Validators stopped generating roots after slot 53180900, and the last optimistically confirmed block was on slot 53180935. 32 blocks between slot 53180900 and 53180935 contained no transfers. The only non-vote transactions in those blocks were Serum “market cranks”, which check if any trades are possible, but are not trades themselves; the outcome of these cranks is deterministic and so would eventually result in exactly the same outcome no matter what. Coincidently the last Serum trade was on slot 53180900. After a discussion the validator community felt comfortable using the battle-tested recovery procedure which uses the rooted slots as the hard fork point and ultimately achieved consensus resuming network propagation as of slot 53180900, losing the optimistically confirmed state transitions up to slot 53180935. Our major partners including Serum were notified prior to the hard fork and had no objections. Had transfers, trades, or any other transactions besides votes and empty cranks been present between slots 53180900 and 53180935, we would have recovered the network with all the optimistically confirmed blocks as well, but chose to avoid taking the unnecessary operational risk.
The resolution is coming in several phases:
- Fix places in Turbine where fault detection can be done earlier. This is not a complete fix but increases the likelihood of early detection for these kinds of partitions. Already shipped as 1.4 mainnet beta update.
- Propagate the first detected fault through gossip. This is not a complete fix, but since Turbine only transmits data once without retiring, gossip will propagate the faults eventually to all validators.
- Fix repair, replay, blocktree, and bankforks services to track blocks by hash instead of slot number. This is a complete fix. If any number of blocks for the same slot create partitions, they are treated no differently than partitions with blocks that occupy different slots. Nodes will be able to repair all possible forks and consensus will be able to resolve the partitions.
- TdS recovery dry runs that include optimistic blocks. Make sure that our validator community has the operational experience of dealing with the new reboot procedure that doesn’t hardfork any of the optimistically confirmed blocks.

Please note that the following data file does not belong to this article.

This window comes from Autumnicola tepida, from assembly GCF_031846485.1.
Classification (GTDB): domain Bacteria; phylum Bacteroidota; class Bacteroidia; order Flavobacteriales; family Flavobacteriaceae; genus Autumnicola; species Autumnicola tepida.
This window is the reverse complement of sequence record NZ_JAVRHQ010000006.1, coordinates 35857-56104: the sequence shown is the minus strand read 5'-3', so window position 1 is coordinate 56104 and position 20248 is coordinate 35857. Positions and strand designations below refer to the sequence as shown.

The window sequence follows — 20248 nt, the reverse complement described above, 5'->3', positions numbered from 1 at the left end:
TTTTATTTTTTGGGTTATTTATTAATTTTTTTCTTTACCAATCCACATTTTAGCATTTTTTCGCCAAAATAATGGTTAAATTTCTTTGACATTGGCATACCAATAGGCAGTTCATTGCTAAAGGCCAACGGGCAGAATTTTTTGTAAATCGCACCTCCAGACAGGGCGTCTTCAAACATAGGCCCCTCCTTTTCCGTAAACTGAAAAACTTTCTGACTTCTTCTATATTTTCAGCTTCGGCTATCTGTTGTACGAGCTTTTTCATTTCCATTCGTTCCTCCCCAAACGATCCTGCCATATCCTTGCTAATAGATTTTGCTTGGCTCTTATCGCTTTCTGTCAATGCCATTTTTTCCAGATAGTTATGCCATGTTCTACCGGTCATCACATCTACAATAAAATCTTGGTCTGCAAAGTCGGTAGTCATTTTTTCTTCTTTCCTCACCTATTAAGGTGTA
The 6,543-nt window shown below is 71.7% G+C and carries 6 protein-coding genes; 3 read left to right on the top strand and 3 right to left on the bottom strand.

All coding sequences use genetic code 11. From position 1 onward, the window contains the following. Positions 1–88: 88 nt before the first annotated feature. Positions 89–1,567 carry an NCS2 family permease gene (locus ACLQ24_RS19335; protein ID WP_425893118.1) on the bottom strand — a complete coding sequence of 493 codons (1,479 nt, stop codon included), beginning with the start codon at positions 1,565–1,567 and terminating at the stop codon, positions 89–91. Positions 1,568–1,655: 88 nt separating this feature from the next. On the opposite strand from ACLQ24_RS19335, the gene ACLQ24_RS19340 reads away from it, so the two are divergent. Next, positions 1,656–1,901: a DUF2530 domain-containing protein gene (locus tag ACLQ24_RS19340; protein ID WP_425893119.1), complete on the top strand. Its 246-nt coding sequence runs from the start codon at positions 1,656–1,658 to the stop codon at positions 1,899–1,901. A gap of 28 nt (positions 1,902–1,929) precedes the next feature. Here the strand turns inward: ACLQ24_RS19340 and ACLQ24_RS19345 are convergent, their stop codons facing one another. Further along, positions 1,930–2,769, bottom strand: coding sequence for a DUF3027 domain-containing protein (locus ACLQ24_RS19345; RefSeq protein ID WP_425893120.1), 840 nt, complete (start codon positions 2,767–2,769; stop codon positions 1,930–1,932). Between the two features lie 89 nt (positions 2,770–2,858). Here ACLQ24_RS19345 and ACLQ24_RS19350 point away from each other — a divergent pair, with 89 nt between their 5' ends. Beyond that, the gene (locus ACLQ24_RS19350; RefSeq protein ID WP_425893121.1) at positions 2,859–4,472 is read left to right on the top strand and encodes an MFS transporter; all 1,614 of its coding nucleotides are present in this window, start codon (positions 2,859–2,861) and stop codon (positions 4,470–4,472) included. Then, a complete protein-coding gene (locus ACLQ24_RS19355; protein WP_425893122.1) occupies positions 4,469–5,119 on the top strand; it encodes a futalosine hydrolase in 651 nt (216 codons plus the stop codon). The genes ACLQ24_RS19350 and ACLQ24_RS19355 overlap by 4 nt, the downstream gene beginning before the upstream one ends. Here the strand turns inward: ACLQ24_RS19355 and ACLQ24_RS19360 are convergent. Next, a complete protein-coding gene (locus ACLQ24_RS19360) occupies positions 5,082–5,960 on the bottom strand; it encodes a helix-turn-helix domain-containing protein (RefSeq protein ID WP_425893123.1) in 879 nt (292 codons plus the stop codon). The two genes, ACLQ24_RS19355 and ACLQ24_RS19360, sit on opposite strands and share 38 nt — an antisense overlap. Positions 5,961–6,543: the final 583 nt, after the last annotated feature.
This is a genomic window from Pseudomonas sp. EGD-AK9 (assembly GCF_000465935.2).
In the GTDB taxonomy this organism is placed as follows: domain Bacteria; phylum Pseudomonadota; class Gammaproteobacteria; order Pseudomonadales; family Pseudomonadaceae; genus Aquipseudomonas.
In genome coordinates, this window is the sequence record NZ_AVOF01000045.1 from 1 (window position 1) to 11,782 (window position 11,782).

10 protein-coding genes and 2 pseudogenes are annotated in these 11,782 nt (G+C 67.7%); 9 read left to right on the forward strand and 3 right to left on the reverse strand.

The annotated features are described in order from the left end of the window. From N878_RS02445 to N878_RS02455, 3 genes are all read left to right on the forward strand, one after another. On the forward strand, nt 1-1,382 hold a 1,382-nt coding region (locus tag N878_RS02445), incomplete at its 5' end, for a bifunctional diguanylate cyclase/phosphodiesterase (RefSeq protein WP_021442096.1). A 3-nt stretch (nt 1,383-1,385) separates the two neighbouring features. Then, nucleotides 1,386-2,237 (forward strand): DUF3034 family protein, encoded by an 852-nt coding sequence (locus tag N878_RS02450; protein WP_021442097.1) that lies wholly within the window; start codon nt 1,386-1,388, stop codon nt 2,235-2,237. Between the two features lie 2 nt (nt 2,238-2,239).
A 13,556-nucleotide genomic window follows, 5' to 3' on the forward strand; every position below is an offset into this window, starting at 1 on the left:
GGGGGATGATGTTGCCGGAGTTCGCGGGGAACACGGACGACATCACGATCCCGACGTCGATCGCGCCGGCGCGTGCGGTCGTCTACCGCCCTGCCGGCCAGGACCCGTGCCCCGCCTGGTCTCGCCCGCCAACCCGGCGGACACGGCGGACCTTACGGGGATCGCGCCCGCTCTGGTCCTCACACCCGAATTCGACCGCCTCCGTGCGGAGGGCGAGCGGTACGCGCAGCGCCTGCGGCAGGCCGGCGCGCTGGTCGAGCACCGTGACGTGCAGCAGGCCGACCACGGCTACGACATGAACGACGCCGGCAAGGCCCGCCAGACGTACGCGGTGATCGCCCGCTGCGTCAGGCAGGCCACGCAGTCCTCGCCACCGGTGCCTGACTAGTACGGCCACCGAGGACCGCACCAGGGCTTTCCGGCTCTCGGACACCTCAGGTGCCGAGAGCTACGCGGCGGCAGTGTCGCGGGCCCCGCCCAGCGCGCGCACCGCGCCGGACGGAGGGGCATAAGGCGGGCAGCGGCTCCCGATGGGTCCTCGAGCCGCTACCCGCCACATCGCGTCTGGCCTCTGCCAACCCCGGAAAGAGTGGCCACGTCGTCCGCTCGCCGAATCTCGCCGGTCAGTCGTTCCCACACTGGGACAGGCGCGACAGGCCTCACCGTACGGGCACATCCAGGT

The first phase has already been released as part of 1.4 upgrade to mainnet-beta. Exchanges and other partners are running as normal. We expect the first patch to rollout within a week, and the subsequent refactoring will take a full release cycle.
We’d like to give a HUGE thank you to the 390+ validators who responded quickly on Friday, joined the community discussion, and achieved greater than 80% network consensus to help get the network back up and running as quickly as possible. It is an unfortunate property of distributed consensus algorithms that identifying a bug is not enough to get the network back up, but it is inseparable from the decentralization and censorship-resistance that define public blockchains in the first place.
We are grateful for the outpouring of support on Twitter and from the global Solana community. The community rallied in a tough situation, and the Solana network is now more resilient than it was before the bug.
We launched Mainnet Beta because we have a high degree of confidence in the system’s safety, performance, and consensus algorithm. We knew there was a possibility to uncover bugs that could result in liveness failures. The three partitions, while they existed, were not rooted or optimistically confirmed by Tower, so they did not finalize any transactions. All funds were safe.